A review of last night’s “Parenthood” coming up just as soon as my butcher looks at me like I have leprosy…
“Parenthood” ended 2012 as one of my 10 favorite shows of the year, and it began 2013(*) with an episode largely reminding me of why I put it there: one filled with laughter and pain and sweetness and, of course, tears.(**)
(*) Ordinarily, the broadcast networks don’t air original episodes of shows on New Year’s Day. In this case, though, NBC wants to finish airing this season of “Parenthood” (there are four more episodes) quickly so they can get season 2 of “Smash” into this timeslot by early February. On the one hand, that kind of treatment suggests a bunch of network executives not overly invested in a show developed under a previous regime (and very invested in “Smash,” which was Bob Greenblatt’s pet project even before he came to NBC). On the other, if it turns out the modest popularity of “Smash” last year was largely dependent on having “The Voice” as its lead-in, then within a couple of months, Greenblatt and company may be looking at what “Parenthood” does in that timeslot (not great, but stable and much less problematic than other parts of the schedule) versus what “Smash” is doing in it, and recognize that they’d be wise to stick with Team Braverman another year.
(**) As Fienberg noted on our best of 2012 podcast, declaring when you started crying during an episode of “Parenthood” has almost turned into a competitive Twitter sport.
After the 12-hanky events of the Christmas episode, this week’s cancer story dialed things back just a bit, while still giving Monica Potter and Peter Krause their usual showcases. The mix of emotions washing over Potter’s face – exhilaration, fear, regret – as Kristina shaved her head(***) was superb, and the whole argument between Adam and Kristina was messy in that great “Parenthood” way. He is trying to do something for her when he gets the hooker wig, but he’s also doing it for himself. I liked that the story essentially reached its climax midway through the episode when Kristina showed up with the limo and the red wig, and that everything after was an entertaining coda. Ryan Hansen got to do Ryan Hansen things as Luke the salesman, and even Kristina being too tired was a mild disappointment; for Adam the gesture was more important than the trip to Funky Town.
(***) Potter did not shave her own head, and while the bald cap she wore was seamless, there’s no getting around the way her skull looked bigger than it should have because her real hair was tucked underneath the prosthetic. I can understand why Potter might be reticent to shave her head a few weeks before she might be looking for more work (whether just a hiatus gig or something more long-term in the event of non-renewal), and usually I just accept the illusion of a bald cap in this circumstance. But because the emotions on “Parenthood” (like “Friday Night Lights” before it) are so raw and honest, the artifice feels more distracting than it might on almost any other show. I’m moved by Kristina’s circumstance, but I’m also thinking about the makeup job.
With Kristina’s situation being ever-so-slightly lighter, the real heaviness this week came from Julia and Joel’s corner of the series. The show has splashed around a bit in the emotional issues surrounding Victor’s adoption, but this was a dive into deep, dark water. Even months later, Victor can’t think of Julia as his “real” Mom, and he carries deep emotional scars from life with his biological mother and in foster care. So Julia and Joel are walking on eggshells around him and letting him bend the rules Sydney has to live by, which leads to one verbal explosion from her mom (“Shut up and eat it, please”) and one physical one from her brother, who sends an aluminum bat flying over her head. More disturbing than the bat incident, though, was the way Julia referred to Sydney as “our child” when discussing the incident with Joel – “our child,” as if Victor is just a temporary, troublemaking houseguest. Julia caught herself seconds after she said it, but this is not a situation that’s going to be easily stabilized.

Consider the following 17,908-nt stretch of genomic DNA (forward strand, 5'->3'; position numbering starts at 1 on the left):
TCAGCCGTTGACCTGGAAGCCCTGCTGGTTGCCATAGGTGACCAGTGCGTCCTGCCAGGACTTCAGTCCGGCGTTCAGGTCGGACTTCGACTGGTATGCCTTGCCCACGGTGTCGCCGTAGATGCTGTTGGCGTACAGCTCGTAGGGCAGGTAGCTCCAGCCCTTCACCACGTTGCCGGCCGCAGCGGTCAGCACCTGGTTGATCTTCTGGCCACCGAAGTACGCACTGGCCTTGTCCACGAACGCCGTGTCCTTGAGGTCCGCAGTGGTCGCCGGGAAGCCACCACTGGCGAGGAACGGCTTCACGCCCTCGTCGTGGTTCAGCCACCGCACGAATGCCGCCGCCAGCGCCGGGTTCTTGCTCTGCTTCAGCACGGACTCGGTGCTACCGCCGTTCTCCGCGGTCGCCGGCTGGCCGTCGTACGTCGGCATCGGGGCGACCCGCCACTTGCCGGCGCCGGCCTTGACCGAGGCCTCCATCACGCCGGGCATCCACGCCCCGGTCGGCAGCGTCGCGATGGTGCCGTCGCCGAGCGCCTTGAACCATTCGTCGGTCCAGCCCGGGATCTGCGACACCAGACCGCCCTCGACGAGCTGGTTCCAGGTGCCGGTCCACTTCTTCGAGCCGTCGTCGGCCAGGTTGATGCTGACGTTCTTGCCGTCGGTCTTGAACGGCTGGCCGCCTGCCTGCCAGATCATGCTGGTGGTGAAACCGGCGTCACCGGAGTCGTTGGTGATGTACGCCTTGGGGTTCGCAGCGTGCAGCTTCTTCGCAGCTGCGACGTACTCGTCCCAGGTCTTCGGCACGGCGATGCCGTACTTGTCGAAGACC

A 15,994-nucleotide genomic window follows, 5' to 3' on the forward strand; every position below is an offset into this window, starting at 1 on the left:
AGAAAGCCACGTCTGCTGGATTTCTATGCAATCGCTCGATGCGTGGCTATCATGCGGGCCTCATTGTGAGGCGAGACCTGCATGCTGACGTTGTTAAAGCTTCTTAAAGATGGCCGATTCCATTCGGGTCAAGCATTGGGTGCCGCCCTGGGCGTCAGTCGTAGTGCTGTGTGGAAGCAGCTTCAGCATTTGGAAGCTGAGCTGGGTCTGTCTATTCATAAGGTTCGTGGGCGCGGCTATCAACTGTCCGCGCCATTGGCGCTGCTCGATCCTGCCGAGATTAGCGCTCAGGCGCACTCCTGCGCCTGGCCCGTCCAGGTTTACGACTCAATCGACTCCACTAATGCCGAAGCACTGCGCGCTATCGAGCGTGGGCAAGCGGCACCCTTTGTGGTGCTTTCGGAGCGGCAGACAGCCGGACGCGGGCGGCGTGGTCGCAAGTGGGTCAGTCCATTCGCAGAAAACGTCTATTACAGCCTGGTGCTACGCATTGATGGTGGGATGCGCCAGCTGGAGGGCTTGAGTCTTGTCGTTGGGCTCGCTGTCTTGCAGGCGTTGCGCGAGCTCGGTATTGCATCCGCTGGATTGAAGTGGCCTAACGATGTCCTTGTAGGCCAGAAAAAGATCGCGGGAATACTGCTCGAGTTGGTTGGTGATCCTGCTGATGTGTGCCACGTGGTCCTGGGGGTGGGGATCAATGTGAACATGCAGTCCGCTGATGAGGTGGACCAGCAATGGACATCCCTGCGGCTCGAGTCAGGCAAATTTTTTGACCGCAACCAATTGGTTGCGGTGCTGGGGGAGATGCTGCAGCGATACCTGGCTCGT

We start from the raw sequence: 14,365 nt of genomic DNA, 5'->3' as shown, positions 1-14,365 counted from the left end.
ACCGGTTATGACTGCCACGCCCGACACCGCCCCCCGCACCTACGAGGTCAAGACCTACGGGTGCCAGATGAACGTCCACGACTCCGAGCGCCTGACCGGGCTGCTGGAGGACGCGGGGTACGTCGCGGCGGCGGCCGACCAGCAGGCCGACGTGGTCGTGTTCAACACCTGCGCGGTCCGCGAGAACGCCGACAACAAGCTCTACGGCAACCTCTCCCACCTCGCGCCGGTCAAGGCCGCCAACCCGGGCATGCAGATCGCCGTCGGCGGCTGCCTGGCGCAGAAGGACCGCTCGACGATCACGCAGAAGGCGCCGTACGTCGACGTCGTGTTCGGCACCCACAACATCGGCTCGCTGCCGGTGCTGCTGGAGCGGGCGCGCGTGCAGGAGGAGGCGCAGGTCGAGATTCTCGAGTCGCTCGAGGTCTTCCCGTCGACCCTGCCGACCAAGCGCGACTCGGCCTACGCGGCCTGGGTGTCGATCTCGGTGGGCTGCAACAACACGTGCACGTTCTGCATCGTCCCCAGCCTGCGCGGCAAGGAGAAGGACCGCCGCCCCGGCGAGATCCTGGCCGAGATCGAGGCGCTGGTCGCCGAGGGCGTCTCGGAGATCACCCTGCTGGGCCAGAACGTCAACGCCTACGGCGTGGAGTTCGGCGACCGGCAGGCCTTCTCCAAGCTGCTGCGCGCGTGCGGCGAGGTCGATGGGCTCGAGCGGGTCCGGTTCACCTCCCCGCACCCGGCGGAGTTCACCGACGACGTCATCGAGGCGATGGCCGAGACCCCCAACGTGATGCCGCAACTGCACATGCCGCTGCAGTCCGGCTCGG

As usual, the show tried to balance the serious stories with some more relaxed ones involving the other siblings. Of those, I preferred Crosby’s freak-out about Renee moving to Sarah’s ongoing romantic angst involving Hank and Mark. Jasmine’s not one of my favorite characters on the show, but Crosby does love her, he did marry her, and that means he now has responsibilities to her family, too. It’s a complicated situation, and one that Renee clearly understood as she tried to broker a peace with her son-in-law upon arrival.
(Also? Dax Shepard had a nice comic touch directing the various Crosby/Adam and Crosby/Adam/Amber scenes at The Luncheonette.)
At this point, unfortunately, I think I have Sarah romance fatigue. As good as Lauren Graham is, as good as Ray Romano is, and even as good as the two of them are together, it feels like the rest of the show made an evolutionary leap forward this season, while Sarah’s still stuck back in season 2 or 3, hitting the same beats over and over. I understand why she might have some abandonment issues with Hank after Mark broke off the engagement, but I no longer care about which guy Sarah’s with or how well it’s going.
Let me make the first reminder of 2013 that this blog’s spoiler policy means no talking about the previews for the next episode – and also warn you that it may be difficult for me to review said episode in a timely fashion (or at all), given that I’ll be hip-deep in press tour – and then I’ll ask you: what did everybody else think?